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Zero-Trust Commitment, CISA Collaboration Fortify IRS’ Cybersecurity Journey

In collaborating with industry, Therrien said he is looking for solutions that can hit the ground running and take a faster route to capability.

With so much sensitive data to protect, IRS is focused on building an even more cyber-secure environment and is confident about the progress the agency has made and will continue to make toward zero-trust.

“What we’ve been focused on for many years has now come to light across government,” Cyber Operations Director Richard Therrien told the Government Technology & Services Coalition’s IRS Days 2022, stressing that the agency has “been in lockstep with OMB’s intent.”

The January Office of Management and Budget memorandum on moving the federal government toward zero-trust cybersecurity principles emphasized the Cybersecurity and Infrastructure Security Agency’s five pillars: identity, devices, networks, applications and workloads, and data.

As IRS has been moving in that zero-trust direction for many years, Therrien said, the focus is on continuing the journey under White House mandate and “enforcing that in IRS across all five pillars of the zero-trust architecture.”

“How do we take five zero-trust principles and apply them equally?” he asked.

FedRamp “does go a long way” in making sure that contracted services are more cyber-secure. Zero-trust is going to require IRS and contractors to have less discretionary access, and “I need solutions that help me do that across the cloud,” he said.

“It’s important for me to really have an integrated view across all those environments we have,” Therrien said. “…The need for more timely data has become a matter of increasing urgency and increasing expectation.”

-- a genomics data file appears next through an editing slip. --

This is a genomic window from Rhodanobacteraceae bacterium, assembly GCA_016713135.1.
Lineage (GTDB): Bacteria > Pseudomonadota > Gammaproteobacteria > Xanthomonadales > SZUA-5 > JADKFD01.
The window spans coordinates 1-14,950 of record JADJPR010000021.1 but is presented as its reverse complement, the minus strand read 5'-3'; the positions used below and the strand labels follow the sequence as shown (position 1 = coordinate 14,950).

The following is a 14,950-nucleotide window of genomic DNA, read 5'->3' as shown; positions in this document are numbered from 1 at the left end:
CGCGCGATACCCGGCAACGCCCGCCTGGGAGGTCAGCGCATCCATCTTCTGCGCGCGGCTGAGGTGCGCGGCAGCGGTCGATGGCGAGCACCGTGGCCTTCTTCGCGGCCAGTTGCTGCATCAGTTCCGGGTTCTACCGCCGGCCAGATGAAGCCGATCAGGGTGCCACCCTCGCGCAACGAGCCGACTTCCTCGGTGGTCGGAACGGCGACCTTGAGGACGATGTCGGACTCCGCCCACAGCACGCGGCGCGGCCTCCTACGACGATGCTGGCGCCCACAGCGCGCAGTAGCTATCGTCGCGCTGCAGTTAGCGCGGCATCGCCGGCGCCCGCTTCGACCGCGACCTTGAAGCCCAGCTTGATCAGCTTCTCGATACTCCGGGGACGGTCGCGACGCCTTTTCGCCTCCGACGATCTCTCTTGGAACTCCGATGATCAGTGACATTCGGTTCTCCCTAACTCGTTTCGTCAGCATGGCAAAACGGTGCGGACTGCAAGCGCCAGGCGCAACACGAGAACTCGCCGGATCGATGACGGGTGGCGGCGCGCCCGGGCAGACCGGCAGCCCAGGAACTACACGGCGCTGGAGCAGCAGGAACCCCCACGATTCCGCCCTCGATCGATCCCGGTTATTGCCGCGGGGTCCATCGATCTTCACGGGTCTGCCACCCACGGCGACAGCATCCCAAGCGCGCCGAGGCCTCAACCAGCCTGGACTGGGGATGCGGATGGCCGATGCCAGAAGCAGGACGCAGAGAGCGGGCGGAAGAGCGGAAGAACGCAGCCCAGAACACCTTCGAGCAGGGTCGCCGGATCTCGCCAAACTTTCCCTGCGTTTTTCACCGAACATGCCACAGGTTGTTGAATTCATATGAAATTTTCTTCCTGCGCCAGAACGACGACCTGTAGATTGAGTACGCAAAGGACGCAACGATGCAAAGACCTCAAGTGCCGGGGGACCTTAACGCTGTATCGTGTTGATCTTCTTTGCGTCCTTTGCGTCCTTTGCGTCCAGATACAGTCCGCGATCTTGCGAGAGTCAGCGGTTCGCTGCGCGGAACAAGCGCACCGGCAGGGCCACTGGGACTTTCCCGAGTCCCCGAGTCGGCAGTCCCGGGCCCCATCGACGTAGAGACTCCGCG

Application of data sensitivity labels is a challenge, he said, as IRS doesn’t just deal with Microsoft Office documents but a mix of commercial off-the-shelf products and formats built by IRS. And the agency is a complex technology organization with decades and decades of technology footprint; Therrien said he is curious how industry partners may have an approach to tackling that.

All CISOs have been collaborating on how to best close security gaps at agencies, and CISA has become “more and more of an engaged agency” with IRS. “We are always looking at, if IRS is doing something, is this something that the department or other bureaus can benefit from,” he added.

Therrien said President Biden’s executive order on cybersecurity at federal agencies “was comprehensive” and he believes IRS is “on a good path to addressing that executive order.”

He noted that IRS has been “pushing two-factor” authentication into the agency “solidly for the last 10 years,” with “additional legacy applications converting to two-factor.”

“We can’t wait for any of those systems to migrate to a cloud-based solution,” he said. “We are applying two-factor to those older technologies regardless.”